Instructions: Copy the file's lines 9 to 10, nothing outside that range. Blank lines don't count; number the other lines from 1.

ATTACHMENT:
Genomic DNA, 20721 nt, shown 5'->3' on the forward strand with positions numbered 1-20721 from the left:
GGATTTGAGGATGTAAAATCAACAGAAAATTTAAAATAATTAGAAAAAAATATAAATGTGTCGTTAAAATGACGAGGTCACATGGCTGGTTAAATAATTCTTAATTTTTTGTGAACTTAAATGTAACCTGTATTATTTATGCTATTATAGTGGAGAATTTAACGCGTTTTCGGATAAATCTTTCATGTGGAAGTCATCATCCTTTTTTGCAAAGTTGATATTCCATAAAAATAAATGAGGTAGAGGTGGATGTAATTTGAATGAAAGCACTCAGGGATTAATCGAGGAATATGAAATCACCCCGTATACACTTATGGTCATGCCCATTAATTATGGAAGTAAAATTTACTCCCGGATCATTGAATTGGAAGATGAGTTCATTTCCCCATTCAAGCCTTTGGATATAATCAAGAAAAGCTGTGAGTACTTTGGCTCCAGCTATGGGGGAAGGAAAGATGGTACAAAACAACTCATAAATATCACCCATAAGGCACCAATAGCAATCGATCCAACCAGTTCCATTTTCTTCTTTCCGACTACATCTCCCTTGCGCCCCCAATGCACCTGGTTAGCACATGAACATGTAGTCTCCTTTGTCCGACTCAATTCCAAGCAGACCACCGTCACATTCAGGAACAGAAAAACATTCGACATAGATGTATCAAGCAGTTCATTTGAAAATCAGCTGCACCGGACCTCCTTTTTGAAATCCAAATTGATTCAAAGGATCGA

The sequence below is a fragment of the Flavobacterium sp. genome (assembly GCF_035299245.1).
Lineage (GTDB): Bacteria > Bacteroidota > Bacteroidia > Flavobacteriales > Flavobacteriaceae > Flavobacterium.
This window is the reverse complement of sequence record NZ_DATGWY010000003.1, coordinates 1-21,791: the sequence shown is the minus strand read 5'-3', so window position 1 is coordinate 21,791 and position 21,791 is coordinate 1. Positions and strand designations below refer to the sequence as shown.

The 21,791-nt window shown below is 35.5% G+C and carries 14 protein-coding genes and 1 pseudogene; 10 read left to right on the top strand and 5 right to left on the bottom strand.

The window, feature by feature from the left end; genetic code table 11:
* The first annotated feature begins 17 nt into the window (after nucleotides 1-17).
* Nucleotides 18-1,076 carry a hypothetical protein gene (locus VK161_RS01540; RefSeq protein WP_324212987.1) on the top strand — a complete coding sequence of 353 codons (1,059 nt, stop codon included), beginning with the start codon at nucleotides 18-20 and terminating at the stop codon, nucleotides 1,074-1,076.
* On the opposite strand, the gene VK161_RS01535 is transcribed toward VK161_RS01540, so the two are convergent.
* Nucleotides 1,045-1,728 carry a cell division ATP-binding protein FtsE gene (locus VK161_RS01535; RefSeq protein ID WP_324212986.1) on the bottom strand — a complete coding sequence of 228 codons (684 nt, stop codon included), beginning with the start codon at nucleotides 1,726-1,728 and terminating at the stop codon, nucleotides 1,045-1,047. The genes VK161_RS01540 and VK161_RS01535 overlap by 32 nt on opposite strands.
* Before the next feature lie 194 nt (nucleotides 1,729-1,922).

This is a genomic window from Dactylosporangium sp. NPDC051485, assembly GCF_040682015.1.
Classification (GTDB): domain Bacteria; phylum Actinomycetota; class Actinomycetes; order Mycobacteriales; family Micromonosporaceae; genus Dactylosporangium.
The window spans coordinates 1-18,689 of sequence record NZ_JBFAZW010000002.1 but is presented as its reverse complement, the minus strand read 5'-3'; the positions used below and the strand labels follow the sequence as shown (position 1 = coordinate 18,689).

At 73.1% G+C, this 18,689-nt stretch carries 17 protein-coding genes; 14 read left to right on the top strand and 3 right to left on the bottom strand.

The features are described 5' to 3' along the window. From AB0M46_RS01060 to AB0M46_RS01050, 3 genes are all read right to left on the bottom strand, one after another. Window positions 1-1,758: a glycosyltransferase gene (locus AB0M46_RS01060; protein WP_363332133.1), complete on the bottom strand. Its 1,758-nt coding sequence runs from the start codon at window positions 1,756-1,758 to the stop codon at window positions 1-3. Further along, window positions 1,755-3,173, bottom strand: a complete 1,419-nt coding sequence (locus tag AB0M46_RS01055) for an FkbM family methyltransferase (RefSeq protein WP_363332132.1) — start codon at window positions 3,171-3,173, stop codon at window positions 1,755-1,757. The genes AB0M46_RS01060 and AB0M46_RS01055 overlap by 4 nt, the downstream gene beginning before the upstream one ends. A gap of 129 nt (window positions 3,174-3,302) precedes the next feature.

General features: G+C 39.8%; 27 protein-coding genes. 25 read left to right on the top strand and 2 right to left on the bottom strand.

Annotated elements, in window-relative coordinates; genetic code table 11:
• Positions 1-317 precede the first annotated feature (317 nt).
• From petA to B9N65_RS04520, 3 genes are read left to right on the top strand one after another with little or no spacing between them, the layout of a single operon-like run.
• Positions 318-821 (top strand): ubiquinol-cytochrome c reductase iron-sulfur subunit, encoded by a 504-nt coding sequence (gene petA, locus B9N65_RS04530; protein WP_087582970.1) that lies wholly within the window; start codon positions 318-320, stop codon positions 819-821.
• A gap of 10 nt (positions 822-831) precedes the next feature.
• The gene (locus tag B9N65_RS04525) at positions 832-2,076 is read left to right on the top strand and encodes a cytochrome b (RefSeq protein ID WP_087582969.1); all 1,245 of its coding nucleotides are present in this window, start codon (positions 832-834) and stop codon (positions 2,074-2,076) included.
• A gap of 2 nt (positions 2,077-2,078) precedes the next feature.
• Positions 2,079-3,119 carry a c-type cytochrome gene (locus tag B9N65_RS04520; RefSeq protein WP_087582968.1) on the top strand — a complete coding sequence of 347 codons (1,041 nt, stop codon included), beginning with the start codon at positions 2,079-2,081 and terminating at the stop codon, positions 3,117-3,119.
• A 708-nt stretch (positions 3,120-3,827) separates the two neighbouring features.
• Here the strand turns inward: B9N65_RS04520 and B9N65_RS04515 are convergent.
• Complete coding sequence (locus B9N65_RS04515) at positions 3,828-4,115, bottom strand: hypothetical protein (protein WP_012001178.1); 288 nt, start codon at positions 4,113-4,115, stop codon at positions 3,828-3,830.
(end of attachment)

* Nucleotides 18-1,076 carry a hypothetical protein gene (locus VK161_RS01540; RefSeq protein WP_324212987.1) on the top strand — a complete coding sequence of 353 codons (1,059 nt, stop codon included), beginning with the start codon at nucleotides 18-20 and terminating at the stop codon, nucleotides 1,074-1,076.
* On the opposite strand, the gene VK161_RS01535 is transcribed toward VK161_RS01540, so the two are convergent.